FINDING FUSION — The New York TImes: “A group of start-ups is promising a new and virtually unlimited source of power, one that produces none of the gases scientists say contribute to global warming. The only problem? A way to harness the energy source, nuclear fusion — the reaction that gives birth to sunlight — still needs to be invented. Such an achievement has long evaded government scientists and university researchers, despite decades of work and billions of dollars in research. But backed by hundreds of millions in venture capital and some of the wealthiest people in the technology industry, a handful of young companies say they can succeed where government has fallen short.” http://nyti.ms/1LvZiBY
--Oil gains slightly on possible good news in Europe.
“On the New York Mercantile Exchange, light, sweet crude futures for delivery in December traded at $45.57 a barrel at 0334 GMT, up $0.19 in the Globex electronic session. December Brent crude on London’s ICE Futures exchange rose $0.27 to $48.35 a barrel.” http://on.wsj.com/1N1syCX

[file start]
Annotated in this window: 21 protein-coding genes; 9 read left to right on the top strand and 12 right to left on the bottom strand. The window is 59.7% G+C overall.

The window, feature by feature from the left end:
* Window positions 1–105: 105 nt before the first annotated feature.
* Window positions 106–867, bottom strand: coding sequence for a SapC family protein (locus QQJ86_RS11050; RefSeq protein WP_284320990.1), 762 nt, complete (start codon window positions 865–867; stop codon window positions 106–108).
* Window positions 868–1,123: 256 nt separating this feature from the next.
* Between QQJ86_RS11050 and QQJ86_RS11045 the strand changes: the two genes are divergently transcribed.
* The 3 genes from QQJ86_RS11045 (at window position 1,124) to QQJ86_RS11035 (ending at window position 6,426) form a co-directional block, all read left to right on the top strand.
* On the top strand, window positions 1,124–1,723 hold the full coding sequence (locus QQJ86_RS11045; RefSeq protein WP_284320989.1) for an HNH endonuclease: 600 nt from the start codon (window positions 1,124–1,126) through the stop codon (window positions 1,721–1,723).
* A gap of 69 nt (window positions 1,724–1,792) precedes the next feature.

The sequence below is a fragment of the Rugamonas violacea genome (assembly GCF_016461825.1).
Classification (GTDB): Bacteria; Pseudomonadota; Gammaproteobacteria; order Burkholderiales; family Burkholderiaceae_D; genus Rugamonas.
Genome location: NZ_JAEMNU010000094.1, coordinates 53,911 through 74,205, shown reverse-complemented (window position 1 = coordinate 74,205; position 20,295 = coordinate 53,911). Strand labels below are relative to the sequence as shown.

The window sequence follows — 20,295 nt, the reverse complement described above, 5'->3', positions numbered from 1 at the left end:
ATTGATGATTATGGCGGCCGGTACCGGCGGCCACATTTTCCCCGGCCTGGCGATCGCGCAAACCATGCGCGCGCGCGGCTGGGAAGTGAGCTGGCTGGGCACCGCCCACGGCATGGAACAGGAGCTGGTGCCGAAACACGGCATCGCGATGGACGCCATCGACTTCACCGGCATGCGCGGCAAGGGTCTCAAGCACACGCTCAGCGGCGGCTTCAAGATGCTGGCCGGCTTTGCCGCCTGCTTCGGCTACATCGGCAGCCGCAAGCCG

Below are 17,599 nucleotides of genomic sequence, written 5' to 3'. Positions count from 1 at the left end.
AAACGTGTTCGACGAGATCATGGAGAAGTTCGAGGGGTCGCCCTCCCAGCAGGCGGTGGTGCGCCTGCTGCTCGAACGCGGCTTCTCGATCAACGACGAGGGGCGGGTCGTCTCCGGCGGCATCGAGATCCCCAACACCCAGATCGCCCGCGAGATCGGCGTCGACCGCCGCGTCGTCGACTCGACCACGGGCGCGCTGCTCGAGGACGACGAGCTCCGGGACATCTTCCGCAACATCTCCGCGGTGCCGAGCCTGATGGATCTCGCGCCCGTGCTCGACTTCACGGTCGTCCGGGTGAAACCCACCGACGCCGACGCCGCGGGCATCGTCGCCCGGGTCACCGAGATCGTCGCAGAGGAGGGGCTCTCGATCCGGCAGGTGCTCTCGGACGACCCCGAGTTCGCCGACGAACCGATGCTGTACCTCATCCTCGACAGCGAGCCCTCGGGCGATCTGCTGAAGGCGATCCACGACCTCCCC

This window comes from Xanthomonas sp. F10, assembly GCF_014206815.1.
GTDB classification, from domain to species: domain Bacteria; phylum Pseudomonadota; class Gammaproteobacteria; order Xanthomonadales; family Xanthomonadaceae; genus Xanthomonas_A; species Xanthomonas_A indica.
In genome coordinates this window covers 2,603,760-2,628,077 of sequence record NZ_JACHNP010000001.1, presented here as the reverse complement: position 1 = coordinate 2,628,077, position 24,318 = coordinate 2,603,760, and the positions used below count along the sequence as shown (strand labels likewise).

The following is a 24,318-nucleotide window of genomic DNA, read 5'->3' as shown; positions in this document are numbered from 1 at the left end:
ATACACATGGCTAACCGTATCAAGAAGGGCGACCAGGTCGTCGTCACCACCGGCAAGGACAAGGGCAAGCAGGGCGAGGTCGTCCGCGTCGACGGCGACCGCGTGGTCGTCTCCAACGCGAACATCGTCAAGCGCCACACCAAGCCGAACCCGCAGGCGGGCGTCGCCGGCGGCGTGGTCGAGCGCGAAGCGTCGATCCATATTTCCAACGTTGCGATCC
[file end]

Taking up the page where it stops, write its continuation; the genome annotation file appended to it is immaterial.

** A Message from Nuclear Matters: Some of America’s existing nuclear energy plants face early closure due to current economic and policy conditions. Providing more than 62% of America’s carbon-free electricity, existing, state-of-the-art nuclear energy plants play a vital role in achieving our clean-energy and carbon-reduction goals.
In New York, nuclear energy plants provide 31 percent of the state’s electricity and 61 percent of our carbon-free electricity. The existing nuclear energy plants in New York also support about 18,000 jobs and provide $2.5 billion to the state’s GDP.
If we want to keep New York working, we need policies that will keep New York’s state-of-the-art nuclear energy plants working for all of us. Join us atNuclearMatters.com. **